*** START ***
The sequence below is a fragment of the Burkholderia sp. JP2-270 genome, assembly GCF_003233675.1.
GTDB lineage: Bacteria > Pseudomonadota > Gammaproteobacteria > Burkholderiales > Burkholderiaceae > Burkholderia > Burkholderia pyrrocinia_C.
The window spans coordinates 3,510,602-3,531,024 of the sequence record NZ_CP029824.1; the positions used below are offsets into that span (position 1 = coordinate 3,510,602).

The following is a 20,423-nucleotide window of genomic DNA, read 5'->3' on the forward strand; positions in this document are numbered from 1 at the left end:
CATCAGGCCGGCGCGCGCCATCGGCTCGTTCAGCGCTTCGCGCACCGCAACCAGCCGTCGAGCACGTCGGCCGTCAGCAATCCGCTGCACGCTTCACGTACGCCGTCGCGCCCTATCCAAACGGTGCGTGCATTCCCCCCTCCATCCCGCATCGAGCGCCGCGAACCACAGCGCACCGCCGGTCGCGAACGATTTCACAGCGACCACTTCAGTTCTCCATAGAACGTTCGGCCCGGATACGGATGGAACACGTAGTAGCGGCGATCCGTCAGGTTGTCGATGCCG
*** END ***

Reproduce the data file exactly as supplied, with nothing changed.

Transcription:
The sequence below is a fragment of the Burkholderia sp. JP2-270 genome, assembly GCF_003233675.1.
GTDB lineage: Bacteria > Pseudomonadota > Gammaproteobacteria > Burkholderiales > Burkholderiaceae > Burkholderia > Burkholderia pyrrocinia_C.
The window spans coordinates 3,510,602-3,531,024 of the sequence record NZ_CP029824.1; the positions used below are offsets into that span (position 1 = coordinate 3,510,602).

The following is a 20,423-nucleotide window of genomic DNA, read 5'->3' on the forward strand; positions in this document are numbered from 1 at the left end:
CATCAGGCCGGCGCGCGCCATCGGCTCGTTCAGCGCTTCGCGCACCGCAACCAGCCGTCGAGCACGTCGGCCGTCAGCAATCCGCTGCACGCTTCACGTACGCCGTCGCGCCCTATCCAAACGGTGCGTGCATTCCCCCCTCCATCCCGCATCGAGCGCCGCGAACCACAGCGCACCGCCGGTCGCGAACGATTTCACAGCGACCACTTCAGTTCTCCATAGAACGTTCGGCCCGGATACGGATGGAACACGTAGTAGCGGCGATCCGTCAGGTTGTCGATGCCG